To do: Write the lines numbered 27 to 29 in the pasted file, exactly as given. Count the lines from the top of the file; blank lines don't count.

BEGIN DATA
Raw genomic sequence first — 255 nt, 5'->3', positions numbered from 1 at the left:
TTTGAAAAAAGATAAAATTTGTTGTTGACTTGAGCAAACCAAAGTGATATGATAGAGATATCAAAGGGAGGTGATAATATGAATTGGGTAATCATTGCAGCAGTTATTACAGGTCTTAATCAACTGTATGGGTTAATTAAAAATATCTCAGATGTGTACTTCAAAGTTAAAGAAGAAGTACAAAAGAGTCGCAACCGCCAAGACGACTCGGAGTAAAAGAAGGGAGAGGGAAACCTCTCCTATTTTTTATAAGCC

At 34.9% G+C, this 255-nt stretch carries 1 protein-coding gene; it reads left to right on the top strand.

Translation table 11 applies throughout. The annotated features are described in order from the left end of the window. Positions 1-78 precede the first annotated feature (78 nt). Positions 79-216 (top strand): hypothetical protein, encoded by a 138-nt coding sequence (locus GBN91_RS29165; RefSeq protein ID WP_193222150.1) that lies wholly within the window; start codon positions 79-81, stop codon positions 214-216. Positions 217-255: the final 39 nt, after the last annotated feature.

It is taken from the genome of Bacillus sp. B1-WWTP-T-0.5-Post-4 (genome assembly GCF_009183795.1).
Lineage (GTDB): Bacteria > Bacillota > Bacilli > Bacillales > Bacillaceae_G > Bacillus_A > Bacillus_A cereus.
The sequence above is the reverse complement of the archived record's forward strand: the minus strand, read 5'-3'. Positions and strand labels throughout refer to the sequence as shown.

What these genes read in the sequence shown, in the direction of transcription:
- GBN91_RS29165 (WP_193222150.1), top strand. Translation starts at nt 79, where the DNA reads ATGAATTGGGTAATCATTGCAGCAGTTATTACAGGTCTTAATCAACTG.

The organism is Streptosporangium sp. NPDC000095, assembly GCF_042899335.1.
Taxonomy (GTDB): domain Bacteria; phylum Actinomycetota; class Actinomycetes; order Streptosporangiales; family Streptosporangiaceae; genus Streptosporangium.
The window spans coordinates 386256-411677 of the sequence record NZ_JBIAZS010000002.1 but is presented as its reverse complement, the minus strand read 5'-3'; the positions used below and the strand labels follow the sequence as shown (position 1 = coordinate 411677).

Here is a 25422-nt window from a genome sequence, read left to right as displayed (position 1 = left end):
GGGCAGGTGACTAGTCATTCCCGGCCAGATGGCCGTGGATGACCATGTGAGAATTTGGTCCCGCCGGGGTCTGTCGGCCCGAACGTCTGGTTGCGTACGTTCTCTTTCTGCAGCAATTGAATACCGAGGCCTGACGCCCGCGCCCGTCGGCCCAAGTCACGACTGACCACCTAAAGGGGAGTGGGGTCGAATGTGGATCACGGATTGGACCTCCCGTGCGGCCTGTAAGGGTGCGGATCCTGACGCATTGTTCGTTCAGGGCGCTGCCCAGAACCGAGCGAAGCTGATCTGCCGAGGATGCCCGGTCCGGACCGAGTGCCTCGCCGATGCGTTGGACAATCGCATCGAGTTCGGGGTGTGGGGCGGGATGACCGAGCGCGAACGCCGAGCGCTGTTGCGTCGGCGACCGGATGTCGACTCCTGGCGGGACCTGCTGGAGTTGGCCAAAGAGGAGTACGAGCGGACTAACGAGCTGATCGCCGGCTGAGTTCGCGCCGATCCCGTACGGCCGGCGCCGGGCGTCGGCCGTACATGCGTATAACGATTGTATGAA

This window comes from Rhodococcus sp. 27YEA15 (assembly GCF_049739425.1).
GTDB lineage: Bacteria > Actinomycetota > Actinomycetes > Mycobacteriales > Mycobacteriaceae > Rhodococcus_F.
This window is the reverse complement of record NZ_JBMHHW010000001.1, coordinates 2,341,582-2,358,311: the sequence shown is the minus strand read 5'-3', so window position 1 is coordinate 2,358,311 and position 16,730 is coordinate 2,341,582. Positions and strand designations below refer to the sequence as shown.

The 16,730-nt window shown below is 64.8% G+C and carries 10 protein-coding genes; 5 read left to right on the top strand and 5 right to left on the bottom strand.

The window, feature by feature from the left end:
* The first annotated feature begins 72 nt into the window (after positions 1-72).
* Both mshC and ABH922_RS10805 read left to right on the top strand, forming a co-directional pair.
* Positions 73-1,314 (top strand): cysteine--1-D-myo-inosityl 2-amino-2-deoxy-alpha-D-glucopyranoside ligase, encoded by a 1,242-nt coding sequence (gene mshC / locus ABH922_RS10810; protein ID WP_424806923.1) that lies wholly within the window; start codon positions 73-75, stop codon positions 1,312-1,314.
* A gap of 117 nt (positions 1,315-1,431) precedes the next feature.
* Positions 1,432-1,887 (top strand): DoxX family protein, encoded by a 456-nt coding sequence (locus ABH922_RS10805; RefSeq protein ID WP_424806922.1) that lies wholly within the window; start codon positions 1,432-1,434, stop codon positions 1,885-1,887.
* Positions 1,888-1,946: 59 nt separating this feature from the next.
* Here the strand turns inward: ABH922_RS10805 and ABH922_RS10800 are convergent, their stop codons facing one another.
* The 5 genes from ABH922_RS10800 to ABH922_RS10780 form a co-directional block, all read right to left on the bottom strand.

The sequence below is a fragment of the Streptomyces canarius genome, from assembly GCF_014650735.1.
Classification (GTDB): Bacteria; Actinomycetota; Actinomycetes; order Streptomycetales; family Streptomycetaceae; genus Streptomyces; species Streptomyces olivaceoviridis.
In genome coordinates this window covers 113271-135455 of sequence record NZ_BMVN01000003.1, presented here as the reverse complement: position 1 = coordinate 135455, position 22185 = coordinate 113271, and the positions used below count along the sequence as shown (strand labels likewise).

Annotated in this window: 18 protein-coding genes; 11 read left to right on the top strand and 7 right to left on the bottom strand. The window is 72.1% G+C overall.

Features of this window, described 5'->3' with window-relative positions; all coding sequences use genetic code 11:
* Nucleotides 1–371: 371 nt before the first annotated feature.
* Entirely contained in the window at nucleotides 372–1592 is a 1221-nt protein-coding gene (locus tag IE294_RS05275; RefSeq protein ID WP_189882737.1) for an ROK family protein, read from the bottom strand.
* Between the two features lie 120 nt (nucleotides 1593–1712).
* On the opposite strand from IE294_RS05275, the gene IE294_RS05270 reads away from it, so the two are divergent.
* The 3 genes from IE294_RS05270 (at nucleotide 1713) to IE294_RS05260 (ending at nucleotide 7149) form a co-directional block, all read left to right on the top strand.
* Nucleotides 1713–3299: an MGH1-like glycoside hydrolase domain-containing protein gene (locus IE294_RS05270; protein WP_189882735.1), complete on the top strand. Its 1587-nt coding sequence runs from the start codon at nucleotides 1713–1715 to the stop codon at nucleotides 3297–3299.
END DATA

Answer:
* The 5 genes from ABH922_RS10800 to ABH922_RS10780 form a co-directional block, all read right to left on the bottom strand.

The sequence below is a fragment of the Streptomyces canarius genome, from assembly GCF_014650735.1.
Classification (GTDB): Bacteria; Actinomycetota; Actinomycetes; order Streptomycetales; family Streptomycetaceae; genus Streptomyces; species Streptomyces olivaceoviridis.